Some dogs who suffer from various ailments may also get sunburned more easily. Canines with medical conditions such as seasonal alopecia, hypothyroidism, Cushing’s disease, and mange are at higher risk of sunburn and cancer.
While dogs with thick coats may be at a lesser risk for sunburn, it’s essential to monitor them for seasonal shedding, which may increase the likelihood of sunburn.
How to treat dog sunburn
Contacting your local vet is always the first line of defense for any burn. They might have some dog-specific products on hand to help out. They will assess the severity of the dog’s burn and recommend the appropriate treatment.
Veterinary therapies may involve:
- Shaving the affected area.
- Cleaning it carefully with soap or water.
- Applying topical ointments which protect against infection.
In case of a severe burn, the vet will have your dog treated immediately at the clinic, which may require skin grafts and extended hospitalization.
The best way to tell if your dog is sunburned is to look at his skin. You’ll be able to see red or pink skin, especially near vulnerable areas like the ears, eyes, and nose. You can treat your dog’s sunburn with a soothing product like aloe vera gel or witch hazel to help relieve the pain and inflammation. Another good idea is to use coconut oil, which effectively protects against UV ray damage and leaves their skin moisturized for hours after treatment.
Another option is to use a cold compress over the damaged skin. If you have cool towels on hand, place one over the affected area of your dog’s skin to help with any discomfort.
Baths are also a way to treat your pup’s sunburn. You can make a soothing oatmeal bath for your dog by using lukewarm water with the oats subsequently ground into powder. You could also add aloe vera to a bath to help alleviate your dog’s pain, and a neem oil bath may be an effective treatment for your dog’s skin.
Ways to prevent sunburn in dogs
To avoid sunburn, keep your pup away from prolonged sun exposure as much as possible, especially when the sun is at its hottest. Obviously, going outside with your dog is not a bad idea, but you can take steps to keep them safe from sunburn with more sun protection:
Take care of your pup’s sensitive areas with a veterinary-approved dog sunscreen, which provides a sun protection balm applied to the belly, nose, eyes, and ears. Always use pet-friendly sunscreen; never apply generic sunscreen, especially a human sunscreen, to your dog because it contains ingredients toxic to pets. Do not use a human sunscreen with zinc oxide or para-aminobenzoic acid (PABA) because these toxins will make your dog sick if ingested. The dog’s sunscreen should be water-resistant and have a sun protection factor (SPF) of 30 or more.
To apply your dog’s sunscreen, test one small area on his body first to test for an allergic reaction. Then, apply sunscreen to the dog’s most sensitive and damage-prone regions, including the ear tips, bridge of the dog’s nose, and the skin around the lips, belly, inner thighs, groin, and anywhere else light pigmented in color.
Avoid getting dog sunscreen in your pup’s eyes. Observe your dog for about 15 minutes after application to ensure he doesn’t lick any of it off. It’s best to apply sunscreen roughly 20 minutes before your dog goes outside. Remember to reapply sunscreen to your dog every four to six hours or immediately after swimming.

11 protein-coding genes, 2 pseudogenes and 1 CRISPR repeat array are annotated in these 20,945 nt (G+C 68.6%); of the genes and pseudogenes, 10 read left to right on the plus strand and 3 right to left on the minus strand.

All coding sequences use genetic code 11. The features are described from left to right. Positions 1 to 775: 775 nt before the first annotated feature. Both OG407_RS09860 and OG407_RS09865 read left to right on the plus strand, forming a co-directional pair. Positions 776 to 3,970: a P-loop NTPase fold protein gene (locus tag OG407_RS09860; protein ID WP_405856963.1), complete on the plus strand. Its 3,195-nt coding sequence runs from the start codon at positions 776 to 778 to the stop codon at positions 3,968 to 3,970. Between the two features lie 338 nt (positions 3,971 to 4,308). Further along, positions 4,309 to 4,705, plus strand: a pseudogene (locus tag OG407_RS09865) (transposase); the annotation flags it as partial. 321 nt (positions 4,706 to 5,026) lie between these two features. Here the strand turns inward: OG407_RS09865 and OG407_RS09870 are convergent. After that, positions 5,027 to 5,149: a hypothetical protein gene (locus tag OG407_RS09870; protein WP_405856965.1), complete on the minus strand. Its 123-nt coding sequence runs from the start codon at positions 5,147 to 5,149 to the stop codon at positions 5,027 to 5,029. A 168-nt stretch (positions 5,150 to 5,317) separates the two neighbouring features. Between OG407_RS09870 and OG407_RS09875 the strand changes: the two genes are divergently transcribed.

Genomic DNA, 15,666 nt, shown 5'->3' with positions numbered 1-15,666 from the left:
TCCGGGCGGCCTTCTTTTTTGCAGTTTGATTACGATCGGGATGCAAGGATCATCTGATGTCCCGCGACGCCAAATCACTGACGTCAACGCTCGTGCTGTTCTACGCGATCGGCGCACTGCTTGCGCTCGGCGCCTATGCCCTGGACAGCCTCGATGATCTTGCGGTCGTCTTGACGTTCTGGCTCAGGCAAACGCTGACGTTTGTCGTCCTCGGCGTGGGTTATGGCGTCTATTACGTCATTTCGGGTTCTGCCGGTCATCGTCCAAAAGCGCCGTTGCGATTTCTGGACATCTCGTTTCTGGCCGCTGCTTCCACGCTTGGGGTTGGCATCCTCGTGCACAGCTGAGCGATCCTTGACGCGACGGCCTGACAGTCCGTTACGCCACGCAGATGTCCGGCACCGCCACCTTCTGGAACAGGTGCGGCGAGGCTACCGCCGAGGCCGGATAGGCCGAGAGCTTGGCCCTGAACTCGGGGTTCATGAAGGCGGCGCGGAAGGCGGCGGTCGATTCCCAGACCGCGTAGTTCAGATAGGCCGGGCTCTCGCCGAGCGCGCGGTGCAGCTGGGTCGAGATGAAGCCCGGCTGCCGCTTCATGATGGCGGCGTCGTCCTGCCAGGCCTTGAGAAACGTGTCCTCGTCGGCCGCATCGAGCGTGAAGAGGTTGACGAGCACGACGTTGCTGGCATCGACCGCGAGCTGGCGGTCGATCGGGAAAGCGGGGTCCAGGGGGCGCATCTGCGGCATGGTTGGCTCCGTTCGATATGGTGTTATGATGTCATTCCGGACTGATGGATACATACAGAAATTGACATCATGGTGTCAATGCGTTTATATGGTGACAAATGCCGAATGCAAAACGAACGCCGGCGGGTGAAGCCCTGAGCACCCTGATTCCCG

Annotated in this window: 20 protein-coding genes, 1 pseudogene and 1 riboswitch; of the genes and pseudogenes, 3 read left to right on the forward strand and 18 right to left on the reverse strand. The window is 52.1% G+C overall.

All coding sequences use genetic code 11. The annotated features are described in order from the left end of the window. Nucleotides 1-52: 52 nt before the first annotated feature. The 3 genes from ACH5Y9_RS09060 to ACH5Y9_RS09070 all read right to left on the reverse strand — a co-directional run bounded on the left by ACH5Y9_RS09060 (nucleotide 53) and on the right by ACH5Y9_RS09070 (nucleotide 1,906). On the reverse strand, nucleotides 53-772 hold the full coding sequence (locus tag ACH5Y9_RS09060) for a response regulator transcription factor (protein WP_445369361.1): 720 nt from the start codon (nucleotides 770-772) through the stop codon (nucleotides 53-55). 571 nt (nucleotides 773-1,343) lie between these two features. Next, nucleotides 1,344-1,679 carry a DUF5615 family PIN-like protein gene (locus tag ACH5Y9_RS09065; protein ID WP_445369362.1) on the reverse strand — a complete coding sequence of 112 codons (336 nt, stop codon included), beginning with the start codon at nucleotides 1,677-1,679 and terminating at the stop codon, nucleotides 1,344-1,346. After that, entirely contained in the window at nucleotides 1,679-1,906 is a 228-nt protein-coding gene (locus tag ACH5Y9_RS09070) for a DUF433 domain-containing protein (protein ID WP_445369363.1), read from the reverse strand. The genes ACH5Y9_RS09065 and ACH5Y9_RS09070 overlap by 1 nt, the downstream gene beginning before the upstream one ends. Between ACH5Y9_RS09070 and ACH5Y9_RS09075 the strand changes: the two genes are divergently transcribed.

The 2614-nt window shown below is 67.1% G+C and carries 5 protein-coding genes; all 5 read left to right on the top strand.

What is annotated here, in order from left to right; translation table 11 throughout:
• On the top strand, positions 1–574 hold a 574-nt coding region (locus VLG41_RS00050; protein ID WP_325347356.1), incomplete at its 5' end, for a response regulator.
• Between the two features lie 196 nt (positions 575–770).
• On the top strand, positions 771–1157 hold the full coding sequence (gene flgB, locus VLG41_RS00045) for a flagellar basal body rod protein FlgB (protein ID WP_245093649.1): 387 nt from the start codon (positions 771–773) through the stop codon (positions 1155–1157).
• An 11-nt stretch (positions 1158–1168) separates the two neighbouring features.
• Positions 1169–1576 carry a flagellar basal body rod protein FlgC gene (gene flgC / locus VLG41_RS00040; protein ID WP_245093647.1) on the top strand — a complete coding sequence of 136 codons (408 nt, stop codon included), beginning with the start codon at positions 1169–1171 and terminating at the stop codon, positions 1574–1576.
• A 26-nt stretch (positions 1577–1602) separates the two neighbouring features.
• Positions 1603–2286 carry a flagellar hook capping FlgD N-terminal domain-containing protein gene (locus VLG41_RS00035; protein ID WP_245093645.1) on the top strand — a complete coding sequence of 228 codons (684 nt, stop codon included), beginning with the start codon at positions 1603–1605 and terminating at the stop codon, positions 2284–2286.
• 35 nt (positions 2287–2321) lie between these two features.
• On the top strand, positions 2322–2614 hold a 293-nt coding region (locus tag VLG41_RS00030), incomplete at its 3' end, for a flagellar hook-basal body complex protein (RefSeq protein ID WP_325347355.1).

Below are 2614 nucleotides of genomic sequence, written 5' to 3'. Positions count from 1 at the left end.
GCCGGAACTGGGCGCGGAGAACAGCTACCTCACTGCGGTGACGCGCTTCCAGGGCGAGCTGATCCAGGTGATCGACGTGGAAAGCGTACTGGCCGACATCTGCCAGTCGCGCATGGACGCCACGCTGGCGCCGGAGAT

Talk with your dog’s veterinarian if you aren’t sure where to find the best dog sunscreen or pet-safe sunscreens. They will be able to provide you with the names of the safest pet sunscreen for your pup.
Don’t forget the paws!
You may not know it, but your dog’s paws are just as susceptible to sunburn. Yes, the paws face down and away from the scorching hot sun; however, they become even hotter because of the sun’s impact and reflection off surfaces like sidewalks and asphalt. The heat from those surfaces can burn a dog’s paw pads in minutes. Apply a sun protectant paw balm to the dog’s foot pads. The product creates an effective barrier between their skin and hot surfaces, protecting them from damage.
Use protective clothing.
If you want to keep your pup safe while enjoying the outdoors, consider investing in protective clothing. Several companies make sun shirts or suits for dogs that cover large areas of their bodies and protect them against sunburn and skin damage. You can even find dog sun hats and dog goggles to protect your pup when he’s out in the sun.
Some veterinary product outlets sell pet-specific SPF and UV-protected clothing that will help keep your pup safe in direct sunlight. Ask your vet for more details or advice on the best clothing to purchase for your furry friend.
Always look for shade.
The best way to keep your pup from getting burned by the sun is by keeping them out of direct sunlight. You don’t want their delicate skin exposed for hours on end, so make sure they have a shady retreat nearby. Ensure your pup has constant access to a shady spot and keep him in the shade as much as possible. Not only will they be able to avoid sunburns, but also overheating.
Keep your dog safe with pet insurance!
You and your pup can still have fun in the sun, but with proper sun protection. However, despite pet parents’ best efforts, our dogs sometimes suffer from sunburn or other medical issues that we hadn’t planned or budgeted for. That’s why a pet insurance policy is a smart purchase.
Pet Insurance Review wants all pet parents to have the ability to provide the best medical care for their furkids, no matter the cost. We find the best pet insurance plans for your dog’s needs and your budget. Find out more about how a pet insurance plan can help your pet! Start with a free quote today to see how you can better protect your dog.
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The information contained on this blog is intended for informational and educational purposes only and should not be construed as medical advice. It is not a substitute for professional veterinary care. Always consult with your veterinarian before making any changes to your pet's health care or treatment plan.
The authors of this blog are not veterinarians and do not claim to be experts in pet health. The information provided here is based on our own experiences and research, as well as information from reputable sources. However, we cannot guarantee the accuracy or completeness of this information.
We encourage you to do your own research and consult with your veterinarian before making any decisions about your pet's health.